We have often seen it reported that the Cedars Estate took on so much damage in the second World War that it had to be destroyed. But this was one of the first surprises of writing this article: in the map below, drawn up by Ordnance Survey soon after the end of the war, we have highlighted the bombsites – where buildings were destroyed – in yellow. There are a pair either side of the corner of Cedars Road and Lavender Hill, which remained empty for several decades before being redeveloped as the buildings that now house Sainsbury’s and Caffe Nero. There was also extensive damage further along Lavender Hill, in what is now the Gideon Road Estate.

But the striking thing is that most of Cedars Road survived the war. Number 31 is a Ruin, and others will have seen some damage – but most of the street is clearly still standing. The most notable casualty was St Saviours, James Knowles’ first church, which is shown as a distinctly Church-shaped ‘ruin’ below. But there’s a bit of an open question as to what led the London County Council to pick this particular street in the early 1960s as a redevelopment site, as they started to rapidly buy up properties along Cedars Road and Victoria Rise – with plans to build a major new housing estate.

The houses had large gardens and the Council presumably realised it could fit a lot more flats in the space with a new building. This wasn’t the expensive bit of London it is now, and we understand that these houses which were a mixture of residential, institutional and business uses, weren’t in the best condition – so acquiring the buildings may not have been especially difficult. But the Council’s level of ambition was clearly enormous and it’s still quite impressive to compare the map above with the new estate below, as someone managed to get hold of almost sixty houses to clear enough space for the new estate – every house in the street apart and number 190 (which is mysteriously still standing, albeit much modified) and four houses (three of which are the old Cedars Lodge) on the west of Cedars Road.

This is also where our second ambitious architect enters the story. Local authorities aren’t the place you go now to see ambitious and creative building work – but in the early 1960s things were very different, and places like the Greater London Council were very actively developing huge new areas of housing, aiming to replace the tired and run down housing that covered much of London with something better. Colin Lucas – pictured – was an architect who had started his career building some impressive private houses, and could no doubt have carried on doing so, earning good fees and building his personal reputation – but he instead decided to join the Greater London Council’s architects department to work on the big new housing estate, working mostly anonymously in a bigger organisation, because he believed that building better social housing would enhance people’s lives.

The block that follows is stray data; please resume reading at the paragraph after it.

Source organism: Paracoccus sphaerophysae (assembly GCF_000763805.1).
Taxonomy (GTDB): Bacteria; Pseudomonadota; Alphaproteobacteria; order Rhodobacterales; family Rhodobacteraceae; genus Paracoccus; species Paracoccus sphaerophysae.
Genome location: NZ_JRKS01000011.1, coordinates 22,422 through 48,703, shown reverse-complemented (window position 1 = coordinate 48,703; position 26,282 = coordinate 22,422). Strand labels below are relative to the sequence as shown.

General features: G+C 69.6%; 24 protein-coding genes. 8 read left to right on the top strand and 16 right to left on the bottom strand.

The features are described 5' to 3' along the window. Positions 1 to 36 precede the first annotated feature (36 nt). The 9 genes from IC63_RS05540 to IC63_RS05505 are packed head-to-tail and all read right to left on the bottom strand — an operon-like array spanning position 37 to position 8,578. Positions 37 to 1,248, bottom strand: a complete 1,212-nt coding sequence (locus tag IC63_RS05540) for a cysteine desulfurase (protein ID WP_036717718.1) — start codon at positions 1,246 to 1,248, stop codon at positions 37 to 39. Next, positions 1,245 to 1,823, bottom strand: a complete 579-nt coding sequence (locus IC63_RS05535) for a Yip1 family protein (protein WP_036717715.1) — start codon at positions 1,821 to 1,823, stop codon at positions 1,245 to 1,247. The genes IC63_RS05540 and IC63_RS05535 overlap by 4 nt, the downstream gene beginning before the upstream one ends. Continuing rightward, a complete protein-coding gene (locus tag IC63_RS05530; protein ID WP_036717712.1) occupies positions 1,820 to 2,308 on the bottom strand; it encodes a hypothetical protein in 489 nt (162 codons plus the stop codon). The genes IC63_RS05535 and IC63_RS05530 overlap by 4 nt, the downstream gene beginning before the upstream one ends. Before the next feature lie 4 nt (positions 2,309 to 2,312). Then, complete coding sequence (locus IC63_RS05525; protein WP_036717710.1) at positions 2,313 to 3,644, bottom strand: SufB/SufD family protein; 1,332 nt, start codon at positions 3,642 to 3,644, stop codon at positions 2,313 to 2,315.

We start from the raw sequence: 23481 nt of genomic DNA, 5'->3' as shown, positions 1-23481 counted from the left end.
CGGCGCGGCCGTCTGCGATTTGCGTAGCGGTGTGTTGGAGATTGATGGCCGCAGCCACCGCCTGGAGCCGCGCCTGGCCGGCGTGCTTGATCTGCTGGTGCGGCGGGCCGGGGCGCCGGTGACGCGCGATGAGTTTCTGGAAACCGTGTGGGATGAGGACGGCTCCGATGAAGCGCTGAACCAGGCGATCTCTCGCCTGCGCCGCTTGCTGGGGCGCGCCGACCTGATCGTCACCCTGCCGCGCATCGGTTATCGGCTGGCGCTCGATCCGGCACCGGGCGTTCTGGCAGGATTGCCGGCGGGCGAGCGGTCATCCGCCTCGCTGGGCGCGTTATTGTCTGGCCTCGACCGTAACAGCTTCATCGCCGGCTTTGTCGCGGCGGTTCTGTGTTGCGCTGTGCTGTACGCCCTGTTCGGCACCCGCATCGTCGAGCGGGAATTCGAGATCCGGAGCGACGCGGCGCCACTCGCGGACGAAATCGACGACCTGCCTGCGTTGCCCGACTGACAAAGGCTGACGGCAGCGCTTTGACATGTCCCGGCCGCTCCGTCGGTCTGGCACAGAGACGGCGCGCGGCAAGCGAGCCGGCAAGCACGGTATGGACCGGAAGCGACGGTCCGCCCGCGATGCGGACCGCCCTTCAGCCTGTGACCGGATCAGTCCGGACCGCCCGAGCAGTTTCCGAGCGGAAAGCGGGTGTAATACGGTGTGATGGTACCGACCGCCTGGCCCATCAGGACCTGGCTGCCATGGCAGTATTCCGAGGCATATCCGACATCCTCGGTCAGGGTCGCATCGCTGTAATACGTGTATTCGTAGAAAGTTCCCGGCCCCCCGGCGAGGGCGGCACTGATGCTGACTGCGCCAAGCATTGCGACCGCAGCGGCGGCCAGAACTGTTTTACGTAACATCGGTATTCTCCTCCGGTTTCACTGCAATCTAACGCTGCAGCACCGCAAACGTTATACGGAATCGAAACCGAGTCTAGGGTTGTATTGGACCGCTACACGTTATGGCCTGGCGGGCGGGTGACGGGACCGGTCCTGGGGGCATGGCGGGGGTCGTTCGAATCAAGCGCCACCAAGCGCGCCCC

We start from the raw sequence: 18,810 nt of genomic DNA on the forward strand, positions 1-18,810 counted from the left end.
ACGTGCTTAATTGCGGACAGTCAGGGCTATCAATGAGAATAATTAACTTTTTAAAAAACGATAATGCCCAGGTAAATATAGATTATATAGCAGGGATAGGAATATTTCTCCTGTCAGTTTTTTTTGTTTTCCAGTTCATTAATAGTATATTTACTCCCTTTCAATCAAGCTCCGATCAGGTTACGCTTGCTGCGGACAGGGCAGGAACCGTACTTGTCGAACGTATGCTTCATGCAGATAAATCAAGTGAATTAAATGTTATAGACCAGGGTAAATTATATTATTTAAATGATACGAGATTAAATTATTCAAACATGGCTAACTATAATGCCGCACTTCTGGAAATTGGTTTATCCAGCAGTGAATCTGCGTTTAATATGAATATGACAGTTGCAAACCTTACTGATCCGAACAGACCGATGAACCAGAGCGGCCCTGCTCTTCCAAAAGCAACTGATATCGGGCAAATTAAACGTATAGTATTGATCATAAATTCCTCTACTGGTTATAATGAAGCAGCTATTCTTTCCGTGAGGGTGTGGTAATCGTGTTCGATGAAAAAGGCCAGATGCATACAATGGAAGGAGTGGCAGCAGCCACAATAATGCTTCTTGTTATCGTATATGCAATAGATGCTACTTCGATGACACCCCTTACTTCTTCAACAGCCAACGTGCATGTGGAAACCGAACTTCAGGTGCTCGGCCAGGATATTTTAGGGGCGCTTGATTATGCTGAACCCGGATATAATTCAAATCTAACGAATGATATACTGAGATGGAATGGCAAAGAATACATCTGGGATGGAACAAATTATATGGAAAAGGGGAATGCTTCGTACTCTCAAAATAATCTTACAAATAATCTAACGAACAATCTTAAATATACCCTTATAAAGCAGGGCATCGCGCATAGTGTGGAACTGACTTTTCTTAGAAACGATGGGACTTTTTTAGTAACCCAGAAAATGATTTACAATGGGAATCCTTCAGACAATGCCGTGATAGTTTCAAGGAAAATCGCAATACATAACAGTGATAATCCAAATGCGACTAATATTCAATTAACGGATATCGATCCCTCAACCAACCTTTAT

By the time the Council was assembling the land at Cedars Road Colin’s group had already completed the ambitious (and now Grade II* listed) Alton Estate, which includes a series of giant blocks overlooking Richmond Park modelled on Swiss-French architect Le Corbusier‘s landmark building in Marseille. The Alton Estate had been built on a large open piece of land where anything was possible – but here at Cedars Road Colin was presented with a more complicated and oddly-shaped plot, crossed by two existing roads, scattered with large trees, and with a layout broken up by several buildings the Council hadn’t managed to get hold of – so he tried something a bit different.

Colin didn’t develop this single-handedly: Most of the estate was designed by architects Roy Stout and Patrick Litchfield, working in Colin Lucas’ architecture group within the Council – a duo who had also built a good number of interesting and unusual houses and flats.

Despite having 382 flats, the resulting estate was deliberately built in a low-rise and intimate scale, with small clusters of flats each with their own layout grouped round courtyards, echoing the individual houses they replaced.

Many of the flats are duplexes, spread across 61 interconnected three- and four-storey blocks of flats, many of which are dual-aspect. Most of the flats are duplex (two storey), but there are also a handful of blocks with single-storey smaller flats, as well as a entire terrace of sixteen more accessible bungalows with gardens at Lyncott Crescent on the western side of the estate.

From the moment it opened in 1966, the estate was a success: generously sized flats built with solid materials, lots of natural light, and around half of the flats having their own private outdoor gardens in addition to the generous public green paces.

The estate fitted together really well – with an impressively large central garden area that many of the flats have direct access to. By designing the estate around many of the 60-year-old trees from James’ original back gardens, rather than taking the easier path of cutting everything down and starting again, they had given the estate some immediate character.